Support for LAist comes from
We Explain L.A.
Stay Connected

Share This


Los Angeles Could Vote On A Measure To Raise City's Minimum Wage To $15/Hour

(Photo by Bikeworldravel via Shutterstock)
LAist relies on your reader support, not paywalls.
Freely accessible local news is vital. Please power our reporters and help keep us independent with a donation today.

A new ballot proposal has been issued calling for minimum wage to be increased to $15/hour, which would be an increase of $6 from the state minimum wage.This proposal from the Los Angeles Workers Assembly and Peoples Power Assemblies comes on the heels of Seattle's decision to increase their minimum wage to $15/hour, KPCC reports.

California is on track to raise its minimum wage to $10/hour by January 2016, which followed a recent increase to $9/hour on July 1—the first minimum wage increase in five years. But the idea of cities choosing their own minimum wages makes sense—it costs a lot more to live in Los Angeles than it does to live in, say, Victorville. San Francisco Mayor Ed Lee has proposed a similar measure to gradually increase minimum wage from $10.74 to $15/hour by July 1, 2018, though the proposal is getting opposition from restaurant and bar owners who claim they'll have to pass the increased costs onto the consumer.

The state of New York is considering raising its wage to $13.13/hour, which New York Comptroller Scott Stringer says would help 1.2 million New Yorkers bring home an extra $100/week.

Though workers, particularly in the fast food industry, have been lobbying to raise the federal minimum wage to $15, no one's holding their breath on that. Federal minimum wage right now is $7.25/hour, which comes out to $1160 a month for a full-timer before taxes, if you can imagine living in L.A. on that.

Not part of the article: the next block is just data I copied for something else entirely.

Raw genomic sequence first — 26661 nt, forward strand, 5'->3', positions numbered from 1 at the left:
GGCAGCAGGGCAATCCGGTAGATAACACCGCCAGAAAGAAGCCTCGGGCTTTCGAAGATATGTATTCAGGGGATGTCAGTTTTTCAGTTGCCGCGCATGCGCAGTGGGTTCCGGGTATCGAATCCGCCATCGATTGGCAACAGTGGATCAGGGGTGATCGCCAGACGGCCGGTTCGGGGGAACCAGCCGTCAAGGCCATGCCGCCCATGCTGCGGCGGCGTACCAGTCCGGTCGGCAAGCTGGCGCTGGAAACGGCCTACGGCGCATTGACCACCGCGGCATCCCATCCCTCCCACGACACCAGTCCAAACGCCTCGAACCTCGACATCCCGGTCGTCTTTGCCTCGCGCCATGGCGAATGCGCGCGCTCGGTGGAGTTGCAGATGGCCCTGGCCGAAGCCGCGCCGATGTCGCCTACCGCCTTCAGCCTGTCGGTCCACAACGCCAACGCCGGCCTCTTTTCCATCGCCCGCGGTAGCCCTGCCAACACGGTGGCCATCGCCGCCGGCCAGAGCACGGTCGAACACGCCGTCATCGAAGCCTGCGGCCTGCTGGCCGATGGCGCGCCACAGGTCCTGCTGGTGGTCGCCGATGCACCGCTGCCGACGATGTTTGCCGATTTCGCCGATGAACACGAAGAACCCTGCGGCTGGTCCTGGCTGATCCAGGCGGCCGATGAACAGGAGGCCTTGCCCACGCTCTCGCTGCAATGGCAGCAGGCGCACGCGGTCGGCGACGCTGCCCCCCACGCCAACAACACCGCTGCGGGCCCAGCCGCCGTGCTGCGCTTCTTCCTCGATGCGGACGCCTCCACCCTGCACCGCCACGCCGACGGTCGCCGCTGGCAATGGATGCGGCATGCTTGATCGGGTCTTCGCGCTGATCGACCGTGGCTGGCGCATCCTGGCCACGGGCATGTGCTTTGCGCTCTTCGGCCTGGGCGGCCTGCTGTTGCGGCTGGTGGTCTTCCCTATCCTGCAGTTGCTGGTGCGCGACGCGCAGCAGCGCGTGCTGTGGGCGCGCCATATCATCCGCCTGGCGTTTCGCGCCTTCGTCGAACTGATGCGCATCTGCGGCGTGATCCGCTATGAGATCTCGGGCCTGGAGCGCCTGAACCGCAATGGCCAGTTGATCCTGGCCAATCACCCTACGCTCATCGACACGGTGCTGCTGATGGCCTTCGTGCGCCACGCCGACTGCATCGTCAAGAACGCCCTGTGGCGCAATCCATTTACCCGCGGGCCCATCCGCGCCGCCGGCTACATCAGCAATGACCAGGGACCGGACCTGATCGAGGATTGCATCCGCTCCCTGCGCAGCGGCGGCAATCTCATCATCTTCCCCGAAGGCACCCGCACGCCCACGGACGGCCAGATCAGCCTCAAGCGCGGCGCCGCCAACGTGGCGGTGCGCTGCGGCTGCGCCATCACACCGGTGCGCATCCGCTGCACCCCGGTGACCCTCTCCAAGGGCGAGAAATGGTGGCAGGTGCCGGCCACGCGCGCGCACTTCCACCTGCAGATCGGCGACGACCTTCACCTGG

Support for LAist comes from

If approved, this local measure would only apply to larger businesses—small operations and nonprofits would get a two-year delay. However, for those businesses it would impact, the groups behind the bill want the increase to go into effect immediately upon approval.

In order for this to actually happen at all, however, the ballot will need an additional 61,000 signatures. Then, the L.A. City Council would either need to approve it or put it on the ballot. If enough signatures are collected, Angelenos could be voting on this as soon as March. The bill is getting opposition from some business groups. Stuart Waldman, president of the Valley Industry & Commerce Association, says $15/hour is too much and that it will only drive businesses to cut hours and jobs.

L.A. Workers Association is hosting a campaign launch at L.A. Trade Tech College this Saturday. Event details are here.